The Wanderer’s Hávamál translated by Jackson CrawfordPosted: January 27, 2020 Filed under: advice, travel, words, writing Leave a comment
loving this one. Supposedly the words of Odin himself.
Even Odin gets sloppy sometimes.
Crawford includes the Old Norse, if you need that. I’m not up on my Old Norse, I’m way behind on my Arabic as it is, my French is déchet, my Spanish is worse, most of my Irish is forgotten, but it’s cool to look at some of these syllables.
Buttered bunPosted: January 5, 2019 Filed under: sexuality, words Leave a comment
anonymous sends us this one. I may have to investigate the Memoirs of Dolly Morton.
Chalk and cheesePosted: June 25, 2018 Filed under: Ireland, words Leave a comment
The tour guide at Dublin’s Farmleigh House used the expression “chalk and cheese.”
I took it to mean something like “apples and oranges,” “two things you can’t compare.”
Or maybe it’s more like, “two things that are very different but which you could mistake for each other.”
Went looking for real life examples and found this fine, civil exchange on a Linkedin story about Lagos and Tokyo, whether they are chalk and cheese:
Interesting point about Tokyo’s 23 wards! Sometimes I wonder if Los Angeles needs way localer governance.
HarrowingPosted: October 6, 2017 Filed under: America Since 1945, words Leave a comment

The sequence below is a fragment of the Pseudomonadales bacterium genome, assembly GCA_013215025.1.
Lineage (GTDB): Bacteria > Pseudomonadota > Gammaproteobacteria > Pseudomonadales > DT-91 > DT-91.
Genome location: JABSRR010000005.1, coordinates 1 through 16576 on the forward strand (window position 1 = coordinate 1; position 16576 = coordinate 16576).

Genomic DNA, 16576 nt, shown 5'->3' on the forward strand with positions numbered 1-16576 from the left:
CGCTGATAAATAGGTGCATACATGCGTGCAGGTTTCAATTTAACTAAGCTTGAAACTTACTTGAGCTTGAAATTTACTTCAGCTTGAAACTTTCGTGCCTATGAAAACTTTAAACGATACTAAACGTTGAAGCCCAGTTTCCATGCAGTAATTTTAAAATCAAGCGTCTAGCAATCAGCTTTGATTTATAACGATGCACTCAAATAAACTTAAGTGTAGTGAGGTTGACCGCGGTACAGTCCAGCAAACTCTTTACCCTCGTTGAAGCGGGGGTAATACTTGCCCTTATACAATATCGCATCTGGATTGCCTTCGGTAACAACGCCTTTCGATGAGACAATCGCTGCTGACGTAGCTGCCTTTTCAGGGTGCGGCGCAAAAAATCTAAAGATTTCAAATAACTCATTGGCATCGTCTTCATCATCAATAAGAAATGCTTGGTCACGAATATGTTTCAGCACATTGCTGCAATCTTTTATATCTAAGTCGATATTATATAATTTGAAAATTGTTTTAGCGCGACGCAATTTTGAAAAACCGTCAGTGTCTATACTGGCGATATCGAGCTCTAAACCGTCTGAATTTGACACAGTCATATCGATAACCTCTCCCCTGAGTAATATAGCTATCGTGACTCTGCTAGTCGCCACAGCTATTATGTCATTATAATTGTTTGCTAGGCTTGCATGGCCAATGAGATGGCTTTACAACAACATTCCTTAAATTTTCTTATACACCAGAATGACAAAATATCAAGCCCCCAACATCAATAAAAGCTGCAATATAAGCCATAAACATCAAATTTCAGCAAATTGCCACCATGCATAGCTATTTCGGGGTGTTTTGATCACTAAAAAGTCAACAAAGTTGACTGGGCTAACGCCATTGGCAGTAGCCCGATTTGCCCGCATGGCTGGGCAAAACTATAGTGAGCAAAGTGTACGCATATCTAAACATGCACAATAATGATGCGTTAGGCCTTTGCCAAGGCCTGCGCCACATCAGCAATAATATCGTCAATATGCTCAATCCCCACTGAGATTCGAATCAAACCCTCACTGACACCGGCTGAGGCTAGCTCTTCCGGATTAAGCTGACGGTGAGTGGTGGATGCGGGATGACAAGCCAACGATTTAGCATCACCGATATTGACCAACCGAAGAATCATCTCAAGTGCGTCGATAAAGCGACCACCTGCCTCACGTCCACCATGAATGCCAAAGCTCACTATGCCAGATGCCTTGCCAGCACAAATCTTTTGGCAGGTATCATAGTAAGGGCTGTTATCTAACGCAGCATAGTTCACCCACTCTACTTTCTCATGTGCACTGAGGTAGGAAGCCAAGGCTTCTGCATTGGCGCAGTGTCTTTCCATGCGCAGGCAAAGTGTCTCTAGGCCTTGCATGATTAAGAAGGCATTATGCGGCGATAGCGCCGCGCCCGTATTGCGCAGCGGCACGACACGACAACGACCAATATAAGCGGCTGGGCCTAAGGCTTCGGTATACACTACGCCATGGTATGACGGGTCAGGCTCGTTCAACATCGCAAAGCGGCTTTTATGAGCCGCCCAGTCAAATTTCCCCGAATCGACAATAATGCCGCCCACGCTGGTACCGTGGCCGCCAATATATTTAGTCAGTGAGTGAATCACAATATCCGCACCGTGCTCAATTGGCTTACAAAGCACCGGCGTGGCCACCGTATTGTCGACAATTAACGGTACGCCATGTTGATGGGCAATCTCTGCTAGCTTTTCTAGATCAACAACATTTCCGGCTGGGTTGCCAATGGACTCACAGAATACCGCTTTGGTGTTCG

Ken Burns & Lynne Novick’s The Vietnam War I felt was “harrowing.”
What does the word harrowing mean?
In farming this is a harrow.
A device consisting of a heavy framework having several disks or teeth in a row, which is dragged across ploughed land to smooth or break up the soil, to remove weeds or cover seeds;
A harrowing documentary feels like it’s doing this to you?
A harrowing experience is painful, but it breaks up your clods.
The etymology drifts back into the mists of Old Norse before dissolving away into Proto-Indo-European and Old Persian, but it may have something to do with “harvest”
From Proto-Germanic*harjōną (see also East Frisian ferheerje, German verheeren(“to harry, devastate”)) Swedish härja(“ravage, harry”)), from Proto-Germanic*harjaz(“army”) (see also Old English here, West Frisian hear, Dutch heer, German Heer), from Proto-Indo-European*koryos (compare Middle Irish cuire(“army”), Lithuanian kãrias(“army; war”), Old Church Slavonic кара(kara, “strife”), Ancient Greek κοίρανος(koíranos, “chief, commander”), Old Persian [script needed](kāra, “army”)).
As a boy, Winston Churchill went to a school called Harrow:
which he found to be a harrowing experience. Churchill had many harrowing experiences. He was in combat, for one. That’s a famous harrow. Having polio is harrowing.
Childbirth has got to be harrowing, as is growing up on the frontier.
You wouldn’t wish any harrowing experiences on anybody, but it seems like all great leaders had been through a harrowing or two.
AlmondPosted: August 13, 2017 Filed under: the California Condition, words Leave a comment
Take a break from your work and the stressful news to learn the etymology of the word almond.